4. ABSTRACT Cosmic variance is the intrinsic scatter in the number density of galaxies due to fluctuations in the large-scale dark matter density field. In this work, we present a simple analytic model of cosmic variance in the high-redshift Universe (z ∼ 5–15). We assume that galaxies grow according to the evolution of the halo mass function, which we allow to vary with large-scale environment. Our model produces a reasonable match to the observed ultraviolet (UV) luminosity functions in this era by regulating star formation through stellar feedback and assuming that the UV luminosity function is dominated by recent star formation.more »We find that cosmic variance in the UV luminosity function is dominated by the variance in the underlying dark matter halo population, and not by differences in halo accretion or the specifics of our stellar feedback model. We also find that cosmic variance dominates over Poisson noise for future high-z surveys except for the brightest sources or at very high redshifts (z ≳ 12). We provide a linear approximation of cosmic variance for a variety of redshifts, magnitudes, and survey areas through the public python package galcv. Finally, we introduce a new method for incorporating priors on cosmic variance into estimates of the galaxy luminosity function and demonstrate that it significantly improves constraints on that important observable.« less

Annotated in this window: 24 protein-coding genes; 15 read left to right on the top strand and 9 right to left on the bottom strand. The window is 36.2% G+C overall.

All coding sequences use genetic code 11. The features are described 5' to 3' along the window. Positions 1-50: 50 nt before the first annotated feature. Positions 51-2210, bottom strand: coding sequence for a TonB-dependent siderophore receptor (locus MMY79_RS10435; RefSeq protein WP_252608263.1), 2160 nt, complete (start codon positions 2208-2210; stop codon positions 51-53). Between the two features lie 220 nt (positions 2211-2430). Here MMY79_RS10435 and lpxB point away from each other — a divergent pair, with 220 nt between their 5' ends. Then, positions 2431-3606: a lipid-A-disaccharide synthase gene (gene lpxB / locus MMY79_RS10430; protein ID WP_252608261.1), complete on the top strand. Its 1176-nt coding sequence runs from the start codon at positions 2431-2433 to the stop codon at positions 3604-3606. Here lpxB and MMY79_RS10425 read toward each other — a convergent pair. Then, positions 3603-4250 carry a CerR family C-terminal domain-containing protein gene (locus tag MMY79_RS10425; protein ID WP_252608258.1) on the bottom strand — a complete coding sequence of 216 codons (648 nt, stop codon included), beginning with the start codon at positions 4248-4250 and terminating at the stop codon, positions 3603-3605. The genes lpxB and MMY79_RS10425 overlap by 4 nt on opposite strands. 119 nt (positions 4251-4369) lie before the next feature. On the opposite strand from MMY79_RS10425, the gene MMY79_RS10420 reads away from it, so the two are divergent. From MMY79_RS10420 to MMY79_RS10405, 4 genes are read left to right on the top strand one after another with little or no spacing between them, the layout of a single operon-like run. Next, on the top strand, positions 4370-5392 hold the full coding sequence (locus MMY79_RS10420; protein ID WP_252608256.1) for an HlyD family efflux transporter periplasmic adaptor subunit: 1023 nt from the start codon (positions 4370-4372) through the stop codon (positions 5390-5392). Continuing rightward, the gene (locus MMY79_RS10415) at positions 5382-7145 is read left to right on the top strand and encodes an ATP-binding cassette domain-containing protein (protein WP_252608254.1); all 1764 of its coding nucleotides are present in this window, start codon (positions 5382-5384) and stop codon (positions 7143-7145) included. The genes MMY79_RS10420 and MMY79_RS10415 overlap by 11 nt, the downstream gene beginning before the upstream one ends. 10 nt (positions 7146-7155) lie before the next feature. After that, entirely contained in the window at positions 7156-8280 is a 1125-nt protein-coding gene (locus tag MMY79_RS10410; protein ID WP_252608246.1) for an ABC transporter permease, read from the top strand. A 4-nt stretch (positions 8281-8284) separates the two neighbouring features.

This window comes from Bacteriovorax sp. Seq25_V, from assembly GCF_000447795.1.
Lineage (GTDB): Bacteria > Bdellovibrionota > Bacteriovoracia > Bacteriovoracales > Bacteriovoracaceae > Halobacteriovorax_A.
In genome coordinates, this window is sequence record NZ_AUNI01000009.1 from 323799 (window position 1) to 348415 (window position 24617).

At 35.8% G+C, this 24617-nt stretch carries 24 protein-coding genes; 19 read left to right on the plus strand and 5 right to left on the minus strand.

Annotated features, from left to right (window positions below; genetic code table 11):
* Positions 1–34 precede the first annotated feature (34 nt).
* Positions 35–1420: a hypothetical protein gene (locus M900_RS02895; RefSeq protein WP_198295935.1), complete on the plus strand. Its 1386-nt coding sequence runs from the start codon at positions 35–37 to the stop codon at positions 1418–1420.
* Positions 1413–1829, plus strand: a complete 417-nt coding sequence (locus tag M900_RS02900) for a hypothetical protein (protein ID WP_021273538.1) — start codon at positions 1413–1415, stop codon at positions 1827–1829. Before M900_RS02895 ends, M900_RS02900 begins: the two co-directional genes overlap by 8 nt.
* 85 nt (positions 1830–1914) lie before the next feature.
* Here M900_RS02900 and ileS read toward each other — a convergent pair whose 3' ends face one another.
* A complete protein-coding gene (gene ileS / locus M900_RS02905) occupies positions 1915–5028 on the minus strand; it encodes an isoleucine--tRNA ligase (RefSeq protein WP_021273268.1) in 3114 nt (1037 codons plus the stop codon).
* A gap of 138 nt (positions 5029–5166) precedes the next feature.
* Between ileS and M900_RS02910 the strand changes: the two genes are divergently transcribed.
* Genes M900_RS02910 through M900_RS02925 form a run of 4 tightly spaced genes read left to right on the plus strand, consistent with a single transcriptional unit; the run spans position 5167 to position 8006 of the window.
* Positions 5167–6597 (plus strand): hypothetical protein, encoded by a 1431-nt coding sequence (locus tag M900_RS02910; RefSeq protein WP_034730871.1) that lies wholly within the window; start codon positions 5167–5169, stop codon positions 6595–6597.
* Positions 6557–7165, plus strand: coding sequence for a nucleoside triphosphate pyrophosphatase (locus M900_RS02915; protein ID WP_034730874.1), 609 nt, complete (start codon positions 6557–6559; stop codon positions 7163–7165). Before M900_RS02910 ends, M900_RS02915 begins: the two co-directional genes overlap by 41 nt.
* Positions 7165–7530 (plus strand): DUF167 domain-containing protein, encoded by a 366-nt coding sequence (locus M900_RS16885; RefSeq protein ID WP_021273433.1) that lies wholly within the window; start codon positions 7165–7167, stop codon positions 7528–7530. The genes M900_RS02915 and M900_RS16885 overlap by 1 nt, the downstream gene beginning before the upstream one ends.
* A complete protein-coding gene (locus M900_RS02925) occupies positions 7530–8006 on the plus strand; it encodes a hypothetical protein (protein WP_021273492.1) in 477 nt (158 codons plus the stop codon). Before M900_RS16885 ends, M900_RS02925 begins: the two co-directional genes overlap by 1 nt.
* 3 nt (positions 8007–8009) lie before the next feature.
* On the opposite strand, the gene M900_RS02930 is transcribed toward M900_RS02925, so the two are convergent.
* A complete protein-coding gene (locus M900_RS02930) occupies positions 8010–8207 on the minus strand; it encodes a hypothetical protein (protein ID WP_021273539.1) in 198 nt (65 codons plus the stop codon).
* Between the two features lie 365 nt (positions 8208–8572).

5. The presence of relativistic electrons within the diffuse gas phase of galaxy clusters is now well established, thanks to deep radio observations obtained over the last decade, but their detailed origin remains unclear. Cosmic ray protons are also expected to accumulate during the formation of clusters. They may explain part of the radio signal and would lead to γ -ray emission through hadronic interactions within the thermal gas. Recently, the detection of γ -ray emission has been reported toward the Coma cluster with Fermi -LAT. Assuming that this γ -ray emission arises essentially from pion decay produced in proton-proton collisionsmore »within the intracluster medium (ICM), we aim at exploring the implication of this signal on the cosmic ray content of the Coma cluster and comparing it to observations at other wavelengths. We use the MINOT software to build a physical model of the Coma cluster, which includes the thermal target gas, the magnetic field strength, and the cosmic rays, to compute the corresponding expected γ -ray signal. We apply this model to the Fermi -LAT data using a binned likelihood approach, together with constraints from X-ray and Sunyaev-Zel’dovich observations. We also consider contamination from compact sources and the impact of various systematic effects on the results. We confirm that a significant γ -ray signal is observed within the characteristic radius θ 500 of the Coma cluster, with a test statistic TS ≃ 27 for our baseline model. The presence of a possible point source (4FGL J1256.9+2736) may account for most of the observed signal. However, this source could also correspond to the peak of the diffuse emission of the cluster itself as it is strongly degenerate with the expected ICM emission, and extended models match the data better. Given the Fermi -LAT angular resolution and the faintness of the signal, it is not possible to strongly constrain the shape of the cosmic ray proton spatial distribution when assuming an ICM origin of the signal, but preference is found in a relatively flat distribution elongated toward the southwest, which, based on data at other wavelengths, matches the spatial distribution of the other cluster components well. Assuming that the whole γ -ray signal is associated with hadronic interactions in the ICM, we constrain the cosmic ray to thermal energy ratio within R 500 to X CRp = 1.79 −0.30 +1.11 % and the slope of the energy spectrum of cosmic rays to α = 2.80 −0.13 +0.67 ( X CRp = 1.06 −0.22 +0.96 % and α = 2.58 −0.09 +1.12 when including both the cluster and 4FGL J1256.9+2736 in our model). Finally, we compute the synchrotron emission associated with the secondary electrons produced in hadronic interactions assuming steady state. This emission is about four times lower than the overall observed radio signal (six times lower when including 4FGL J1256.9+2736), so that primary cosmic ray electrons or reacceleration of secondary electrons is necessary to explain the total emission. We constrain the amplitude of the primary to secondary electrons, or the required boost from reacceleration with respect to the steady state hadronic case, depending on the scenario, as a function of radius. Our results confirm that γ -ray emission is detected in the direction of the Coma cluster. Assuming that the emission is due to hadronic interactions in the intracluster gas, they provide the first quantitative measurement of the cosmic ray proton content in a galaxy cluster and its implication for the cosmic ray electron populations.« less